Monthly Archives: August 2011

Home stretch

Alright, two practice talks down and a few more to go before my qualifying exam in six days. The talks could have been better, but I did get some excellent feedback and supportive comments.

A PI even said I fielded questions on the fly very well, especially considering this project is barely related to my proposed thesis topic.

Can’t wait for this to be over and life to return to normal.

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Filed under grad school

One more week

Then I’ll be done with my qualifier and things will be roughly back to normal. Unless I fail, which given my program is a very possible outcome, then I’ll have another month or two of hell.

Thankfully, another grad student and I have been talking about a nice future co-venture that, if it works, will end up being a very important part of both our theses. God, I hope it works…

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Filed under biology, disease, grad school, parkinson's

When work is life

I get a little depressed.

All I do anymore is read textbooks, papers, and everything else I can get my hands on to prep for a single fucking exam. Oh, and what little time I take off I spend thinking about how I can approach my thesis project.

My life is so boring. I need a hobby outside of research.

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Filed under biology, disease, grad school, home, neurobiology

Neurological disease: a complicated beast

Earlier today I was doing a little Googling looking for information that I plan to use for a thesis project when I came across a blog about the science of Parkinson’s Disease. At first I was really excited since I rarely see blogs about the science of specific diseases and I feel those are very much needed in today’s serious state of scientific misinformation. After the initial surprise of its existence, I actually made the mistake of reading the blog. I was not only disappointed, but saddened as well.

My disappointment was less about the apparent state of research and more about how research (and researchers) is presented to patients and their families. How and why biological research is conducted is largely a mystery to the vast majority of even the most educated people. What disappointed and distressed me most was how research was perceived by this patient. It was of the “why aren’t you doing this?” mentality that I find is quite pervasive in online patient communities of all diseases I’ve come across. This idea that we researchers are not really interested in certain questions about disease progression and pathology are partially correct but largely misguided, and often perpetuated by the perceived lack of progress in curing the disease in question.

It is true that scientists often halt seemingly promising lines of research much to the dismay of patients suffering from a debilitating disease, but it is not because we do not care. Instead, we do it because it makes sense scientifically and financially. If it doesn’t seem to be a fruitful endeavor then there is no point to keep wasting very valuable time and money pursuing it. There is also a simple reason we do not let patients dictate our research direction: they do not understand the science behind their disease. This is not an insult, but a simple fact. These are very complicated matters that take years of training in order to just begin to understand, and to expect a patient with little knowledge of biology to truly understand the research is unreasonable. That is why we don’t expect them to understand the underlying pathophysiology of their disease. However, patients oftentimes feel they understand more than they do (a little bit of knowledge…) due to their intimate knowledge of their disease. I cannot blame them, but I do wish they would have a little humility and acknowledge that there are plenty of professionals out there who have studied their disease for years in order to understand and, hopefully one day, conquer it.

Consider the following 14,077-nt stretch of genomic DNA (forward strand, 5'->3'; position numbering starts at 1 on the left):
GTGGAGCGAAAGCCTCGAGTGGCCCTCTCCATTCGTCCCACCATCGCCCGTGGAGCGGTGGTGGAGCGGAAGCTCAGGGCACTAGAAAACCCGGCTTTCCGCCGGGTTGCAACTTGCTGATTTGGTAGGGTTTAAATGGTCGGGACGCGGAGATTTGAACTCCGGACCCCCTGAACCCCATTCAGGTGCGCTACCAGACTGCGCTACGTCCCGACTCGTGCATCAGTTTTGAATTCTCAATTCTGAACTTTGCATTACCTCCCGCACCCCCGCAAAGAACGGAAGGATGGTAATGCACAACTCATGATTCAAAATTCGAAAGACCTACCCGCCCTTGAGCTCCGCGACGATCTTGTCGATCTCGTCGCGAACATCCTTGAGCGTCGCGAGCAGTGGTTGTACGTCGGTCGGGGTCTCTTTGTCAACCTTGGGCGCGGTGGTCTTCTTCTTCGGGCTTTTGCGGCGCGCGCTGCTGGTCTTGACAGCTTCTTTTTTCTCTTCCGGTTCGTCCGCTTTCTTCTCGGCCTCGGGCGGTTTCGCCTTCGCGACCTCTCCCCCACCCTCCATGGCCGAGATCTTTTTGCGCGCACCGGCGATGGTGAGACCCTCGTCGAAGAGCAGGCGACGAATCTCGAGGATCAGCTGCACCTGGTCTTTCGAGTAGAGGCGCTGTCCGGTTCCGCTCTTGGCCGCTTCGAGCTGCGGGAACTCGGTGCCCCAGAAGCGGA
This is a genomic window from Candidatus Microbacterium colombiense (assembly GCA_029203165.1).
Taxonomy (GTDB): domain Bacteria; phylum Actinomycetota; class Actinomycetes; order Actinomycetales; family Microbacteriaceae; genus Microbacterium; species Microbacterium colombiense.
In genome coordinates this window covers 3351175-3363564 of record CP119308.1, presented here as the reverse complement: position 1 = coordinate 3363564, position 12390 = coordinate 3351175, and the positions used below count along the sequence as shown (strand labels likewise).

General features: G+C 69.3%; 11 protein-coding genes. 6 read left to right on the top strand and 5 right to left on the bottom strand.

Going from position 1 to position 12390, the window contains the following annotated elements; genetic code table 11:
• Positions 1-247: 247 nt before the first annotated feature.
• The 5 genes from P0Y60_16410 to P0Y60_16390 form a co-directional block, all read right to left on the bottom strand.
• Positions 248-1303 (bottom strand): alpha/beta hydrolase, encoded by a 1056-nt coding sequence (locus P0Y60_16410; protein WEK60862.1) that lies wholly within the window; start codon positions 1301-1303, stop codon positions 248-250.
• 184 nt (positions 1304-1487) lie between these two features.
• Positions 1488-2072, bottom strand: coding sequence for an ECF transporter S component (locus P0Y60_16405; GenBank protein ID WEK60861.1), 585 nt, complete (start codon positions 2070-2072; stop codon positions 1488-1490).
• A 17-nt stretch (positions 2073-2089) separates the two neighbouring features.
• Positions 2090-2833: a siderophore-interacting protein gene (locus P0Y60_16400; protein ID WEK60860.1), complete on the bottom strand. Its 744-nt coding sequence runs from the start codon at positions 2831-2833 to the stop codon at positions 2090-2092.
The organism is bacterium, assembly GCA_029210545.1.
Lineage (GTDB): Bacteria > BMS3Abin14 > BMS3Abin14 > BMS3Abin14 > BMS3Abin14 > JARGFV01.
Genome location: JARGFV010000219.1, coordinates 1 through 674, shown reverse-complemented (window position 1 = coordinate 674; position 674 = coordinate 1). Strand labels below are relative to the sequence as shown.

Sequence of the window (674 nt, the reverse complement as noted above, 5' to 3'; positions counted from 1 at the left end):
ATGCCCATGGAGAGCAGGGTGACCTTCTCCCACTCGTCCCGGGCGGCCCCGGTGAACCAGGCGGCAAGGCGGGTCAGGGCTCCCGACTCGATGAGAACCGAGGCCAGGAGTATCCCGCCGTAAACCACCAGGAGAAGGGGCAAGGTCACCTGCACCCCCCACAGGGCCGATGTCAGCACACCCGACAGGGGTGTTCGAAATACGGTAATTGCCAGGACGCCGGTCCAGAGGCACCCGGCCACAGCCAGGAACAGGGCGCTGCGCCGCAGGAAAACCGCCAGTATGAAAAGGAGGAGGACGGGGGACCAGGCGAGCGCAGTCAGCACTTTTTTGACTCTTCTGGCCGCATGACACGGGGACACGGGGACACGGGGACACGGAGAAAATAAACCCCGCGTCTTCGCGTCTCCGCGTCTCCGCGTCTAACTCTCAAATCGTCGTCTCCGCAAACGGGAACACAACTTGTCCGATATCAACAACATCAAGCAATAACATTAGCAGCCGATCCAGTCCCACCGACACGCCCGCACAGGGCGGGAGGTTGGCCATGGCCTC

Though most of us scientists got into research due to simple human curiosity it does not mean we don’t care about the real world implications of our work. We’re working hard not just for ourselves, but also because we know it makes a difference not only in the lives of patients, but also other scientists, and humanity at large.

Overall, I wish the author of the above blog the best in his/her treatment and that this post may help explain a bit of why we do what we do, but I also wish that some of the opinions of the author are changed for the better.


Filed under animal research, biology, cancer, disease, evolution, grad school, huntington's, medicine, morality, neurobiology, parkinson's